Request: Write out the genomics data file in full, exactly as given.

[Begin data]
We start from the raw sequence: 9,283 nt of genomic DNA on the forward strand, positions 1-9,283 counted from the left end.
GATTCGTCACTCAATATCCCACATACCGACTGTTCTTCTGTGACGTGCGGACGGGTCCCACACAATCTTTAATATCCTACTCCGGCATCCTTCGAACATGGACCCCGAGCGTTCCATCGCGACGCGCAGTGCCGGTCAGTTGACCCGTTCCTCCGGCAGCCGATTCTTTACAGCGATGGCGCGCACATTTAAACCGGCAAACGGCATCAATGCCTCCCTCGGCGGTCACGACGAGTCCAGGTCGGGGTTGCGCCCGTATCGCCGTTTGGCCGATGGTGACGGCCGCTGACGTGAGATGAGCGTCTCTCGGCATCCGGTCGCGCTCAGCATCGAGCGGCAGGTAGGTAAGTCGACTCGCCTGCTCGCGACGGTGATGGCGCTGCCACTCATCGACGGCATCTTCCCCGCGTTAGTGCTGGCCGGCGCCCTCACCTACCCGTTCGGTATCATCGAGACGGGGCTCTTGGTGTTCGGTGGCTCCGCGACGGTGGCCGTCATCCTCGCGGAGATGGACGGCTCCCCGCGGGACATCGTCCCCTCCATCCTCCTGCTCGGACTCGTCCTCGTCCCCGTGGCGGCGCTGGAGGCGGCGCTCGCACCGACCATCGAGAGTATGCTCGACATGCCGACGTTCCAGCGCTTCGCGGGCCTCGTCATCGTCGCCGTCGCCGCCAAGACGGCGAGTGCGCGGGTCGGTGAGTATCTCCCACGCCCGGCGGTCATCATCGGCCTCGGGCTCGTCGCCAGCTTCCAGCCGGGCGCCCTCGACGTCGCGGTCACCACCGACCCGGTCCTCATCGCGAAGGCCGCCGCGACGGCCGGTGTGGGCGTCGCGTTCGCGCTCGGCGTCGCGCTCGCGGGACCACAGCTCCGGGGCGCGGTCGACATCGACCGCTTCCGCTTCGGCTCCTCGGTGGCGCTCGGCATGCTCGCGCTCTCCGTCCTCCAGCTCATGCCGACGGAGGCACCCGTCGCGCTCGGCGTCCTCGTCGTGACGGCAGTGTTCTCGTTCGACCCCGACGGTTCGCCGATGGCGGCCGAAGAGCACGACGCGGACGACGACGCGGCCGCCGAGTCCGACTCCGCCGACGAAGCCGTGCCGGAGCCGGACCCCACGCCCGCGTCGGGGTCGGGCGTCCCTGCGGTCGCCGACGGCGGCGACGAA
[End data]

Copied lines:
We start from the raw sequence: 9,283 nt of genomic DNA on the forward strand, positions 1-9,283 counted from the left end.
GATTCGTCACTCAATATCCCACATACCGACTGTTCTTCTGTGACGTGCGGACGGGTCCCACACAATCTTTAATATCCTACTCCGGCATCCTTCGAACATGGACCCCGAGCGTTCCATCGCGACGCGCAGTGCCGGTCAGTTGACCCGTTCCTCCGGCAGCCGATTCTTTACAGCGATGGCGCGCACATTTAAACCGGCAAACGGCATCAATGCCTCCCTCGGCGGTCACGACGAGTCCAGGTCGGGGTTGCGCCCGTATCGCCGTTTGGCCGATGGTGACGGCCGCTGACGTGAGATGAGCGTCTCTCGGCATCCGGTCGCGCTCAGCATCGAGCGGCAGGTAGGTAAGTCGACTCGCCTGCTCGCGACGGTGATGGCGCTGCCACTCATCGACGGCATCTTCCCCGCGTTAGTGCTGGCCGGCGCCCTCACCTACCCGTTCGGTATCATCGAGACGGGGCTCTTGGTGTTCGGTGGCTCCGCGACGGTGGCCGTCATCCTCGCGGAGATGGACGGCTCCCCGCGGGACATCGTCCCCTCCATCCTCCTGCTCGGACTCGTCCTCGTCCCCGTGGCGGCGCTGGAGGCGGCGCTCGCACCGACCATCGAGAGTATGCTCGACATGCCGACGTTCCAGCGCTTCGCGGGCCTCGTCATCGTCGCCGTCGCCGCCAAGACGGCGAGTGCGCGGGTCGGTGAGTATCTCCCACGCCCGGCGGTCATCATCGGCCTCGGGCTCGTCGCCAGCTTCCAGCCGGGCGCCCTCGACGTCGCGGTCACCACCGACCCGGTCCTCATCGCGAAGGCCGCCGCGACGGCCGGTGTGGGCGTCGCGTTCGCGCTCGGCGTCGCGCTCGCGGGACCACAGCTCCGGGGCGCGGTCGACATCGACCGCTTCCGCTTCGGCTCCTCGGTGGCGCTCGGCATGCTCGCGCTCTCCGTCCTCCAGCTCATGCCGACGGAGGCACCCGTCGCGCTCGGCGTCCTCGTCGTGACGGCAGTGTTCTCGTTCGACCCCGACGGTTCGCCGATGGCGGCCGAAGAGCACGACGCGGACGACGACGCGGCCGCCGAGTCCGACTCCGCCGACGAAGCCGTGCCGGAGCCGGACCCCACGCCCGCGTCGGGGTCGGGCGTCCCTGCGGTCGCCGACGGCGGCGACGAA